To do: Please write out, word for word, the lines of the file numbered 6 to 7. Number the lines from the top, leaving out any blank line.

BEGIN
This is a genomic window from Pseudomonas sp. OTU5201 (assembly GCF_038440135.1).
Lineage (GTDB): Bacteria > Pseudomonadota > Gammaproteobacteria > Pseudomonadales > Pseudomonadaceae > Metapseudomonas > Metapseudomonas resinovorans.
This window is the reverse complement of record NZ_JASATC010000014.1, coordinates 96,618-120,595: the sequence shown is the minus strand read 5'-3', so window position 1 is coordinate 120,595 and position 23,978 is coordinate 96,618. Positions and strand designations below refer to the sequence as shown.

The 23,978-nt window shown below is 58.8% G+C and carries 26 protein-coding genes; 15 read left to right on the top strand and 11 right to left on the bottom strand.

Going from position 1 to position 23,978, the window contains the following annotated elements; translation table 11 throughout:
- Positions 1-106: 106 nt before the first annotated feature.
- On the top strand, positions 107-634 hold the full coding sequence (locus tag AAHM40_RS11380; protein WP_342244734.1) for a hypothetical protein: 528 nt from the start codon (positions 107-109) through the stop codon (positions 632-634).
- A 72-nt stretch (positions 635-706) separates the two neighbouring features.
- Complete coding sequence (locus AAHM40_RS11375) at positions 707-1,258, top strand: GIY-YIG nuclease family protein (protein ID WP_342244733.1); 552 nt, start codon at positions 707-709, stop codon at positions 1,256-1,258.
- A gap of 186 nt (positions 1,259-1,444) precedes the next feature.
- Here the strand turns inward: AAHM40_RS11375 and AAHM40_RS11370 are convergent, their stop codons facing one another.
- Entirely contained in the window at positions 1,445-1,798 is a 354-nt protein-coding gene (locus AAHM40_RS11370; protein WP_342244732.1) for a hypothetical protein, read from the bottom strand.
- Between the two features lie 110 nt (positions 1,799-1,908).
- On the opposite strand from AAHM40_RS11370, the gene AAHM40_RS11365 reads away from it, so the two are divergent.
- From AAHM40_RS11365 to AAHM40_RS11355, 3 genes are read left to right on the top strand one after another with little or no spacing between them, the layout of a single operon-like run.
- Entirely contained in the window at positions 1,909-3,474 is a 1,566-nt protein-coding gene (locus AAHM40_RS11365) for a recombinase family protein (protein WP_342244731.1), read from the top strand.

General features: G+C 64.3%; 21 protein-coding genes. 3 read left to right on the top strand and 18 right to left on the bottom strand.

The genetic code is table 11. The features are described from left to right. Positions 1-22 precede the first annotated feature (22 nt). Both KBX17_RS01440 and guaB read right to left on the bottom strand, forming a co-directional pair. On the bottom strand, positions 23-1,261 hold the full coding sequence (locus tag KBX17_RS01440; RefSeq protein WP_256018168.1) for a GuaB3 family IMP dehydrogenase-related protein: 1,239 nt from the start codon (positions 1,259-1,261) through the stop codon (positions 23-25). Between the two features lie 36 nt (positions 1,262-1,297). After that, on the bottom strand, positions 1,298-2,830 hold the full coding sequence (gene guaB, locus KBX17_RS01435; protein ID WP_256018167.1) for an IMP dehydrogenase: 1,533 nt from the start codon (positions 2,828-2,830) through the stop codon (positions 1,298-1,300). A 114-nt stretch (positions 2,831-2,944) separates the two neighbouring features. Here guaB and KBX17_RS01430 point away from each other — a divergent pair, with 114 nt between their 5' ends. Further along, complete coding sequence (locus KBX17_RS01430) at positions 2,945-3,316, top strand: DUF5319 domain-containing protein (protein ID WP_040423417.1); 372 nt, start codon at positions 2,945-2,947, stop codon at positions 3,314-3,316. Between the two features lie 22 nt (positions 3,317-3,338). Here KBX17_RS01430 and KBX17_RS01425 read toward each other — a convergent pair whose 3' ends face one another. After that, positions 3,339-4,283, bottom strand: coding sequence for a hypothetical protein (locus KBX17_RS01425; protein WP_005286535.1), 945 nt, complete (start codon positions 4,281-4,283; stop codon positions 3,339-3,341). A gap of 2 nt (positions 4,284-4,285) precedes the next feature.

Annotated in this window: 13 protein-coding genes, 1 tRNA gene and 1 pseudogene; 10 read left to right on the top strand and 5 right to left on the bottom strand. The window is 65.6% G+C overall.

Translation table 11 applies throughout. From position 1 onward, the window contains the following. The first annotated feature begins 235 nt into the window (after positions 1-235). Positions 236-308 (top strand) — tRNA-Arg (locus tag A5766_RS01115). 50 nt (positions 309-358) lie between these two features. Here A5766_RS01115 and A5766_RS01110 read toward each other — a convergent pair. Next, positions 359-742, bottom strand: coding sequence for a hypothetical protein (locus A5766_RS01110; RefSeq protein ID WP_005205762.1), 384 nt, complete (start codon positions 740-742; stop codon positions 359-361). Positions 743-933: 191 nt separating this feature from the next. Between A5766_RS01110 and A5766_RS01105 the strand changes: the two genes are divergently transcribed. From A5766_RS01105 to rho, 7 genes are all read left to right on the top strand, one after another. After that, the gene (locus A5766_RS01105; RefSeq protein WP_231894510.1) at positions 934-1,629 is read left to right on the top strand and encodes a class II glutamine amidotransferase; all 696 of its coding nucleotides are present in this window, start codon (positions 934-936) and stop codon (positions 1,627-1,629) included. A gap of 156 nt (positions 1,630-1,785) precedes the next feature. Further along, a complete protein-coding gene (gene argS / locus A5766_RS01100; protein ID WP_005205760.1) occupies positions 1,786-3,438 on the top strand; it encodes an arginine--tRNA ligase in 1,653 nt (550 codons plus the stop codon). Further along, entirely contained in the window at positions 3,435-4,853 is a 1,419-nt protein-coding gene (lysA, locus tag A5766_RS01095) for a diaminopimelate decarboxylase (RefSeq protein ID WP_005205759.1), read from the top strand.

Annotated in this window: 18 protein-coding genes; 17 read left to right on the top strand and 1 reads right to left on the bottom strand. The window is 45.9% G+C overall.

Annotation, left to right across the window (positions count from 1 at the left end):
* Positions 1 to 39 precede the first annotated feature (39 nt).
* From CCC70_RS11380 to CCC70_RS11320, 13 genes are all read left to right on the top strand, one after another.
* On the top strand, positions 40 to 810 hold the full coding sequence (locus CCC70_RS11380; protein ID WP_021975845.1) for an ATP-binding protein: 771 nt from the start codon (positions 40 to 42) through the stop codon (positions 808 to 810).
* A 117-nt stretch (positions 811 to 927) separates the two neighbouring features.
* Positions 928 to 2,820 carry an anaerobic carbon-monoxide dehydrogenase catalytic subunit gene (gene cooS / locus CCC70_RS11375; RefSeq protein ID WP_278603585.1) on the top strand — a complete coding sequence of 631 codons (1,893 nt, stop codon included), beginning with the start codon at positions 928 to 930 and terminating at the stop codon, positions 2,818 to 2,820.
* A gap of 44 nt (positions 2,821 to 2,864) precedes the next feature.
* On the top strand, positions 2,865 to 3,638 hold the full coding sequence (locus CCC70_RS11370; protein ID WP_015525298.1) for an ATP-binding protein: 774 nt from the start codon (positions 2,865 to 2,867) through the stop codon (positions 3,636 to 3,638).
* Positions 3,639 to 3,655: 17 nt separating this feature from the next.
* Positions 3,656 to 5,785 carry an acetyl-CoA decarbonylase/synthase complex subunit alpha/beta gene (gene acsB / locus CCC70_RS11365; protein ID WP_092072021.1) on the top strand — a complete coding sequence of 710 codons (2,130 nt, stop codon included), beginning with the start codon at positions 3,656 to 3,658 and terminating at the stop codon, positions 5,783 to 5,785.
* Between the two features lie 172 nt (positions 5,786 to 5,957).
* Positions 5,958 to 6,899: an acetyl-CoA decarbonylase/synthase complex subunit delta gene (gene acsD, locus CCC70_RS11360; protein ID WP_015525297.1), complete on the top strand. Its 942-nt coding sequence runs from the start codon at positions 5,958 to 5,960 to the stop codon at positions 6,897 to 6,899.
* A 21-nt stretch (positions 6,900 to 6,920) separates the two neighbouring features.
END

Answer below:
- Positions 1-106: 106 nt before the first annotated feature.
- On the top strand, positions 107-634 hold the full coding sequence (locus tag AAHM40_RS11380; protein WP_342244734.1) for a hypothetical protein: 528 nt from the start codon (positions 107-109) through the stop codon (positions 632-634).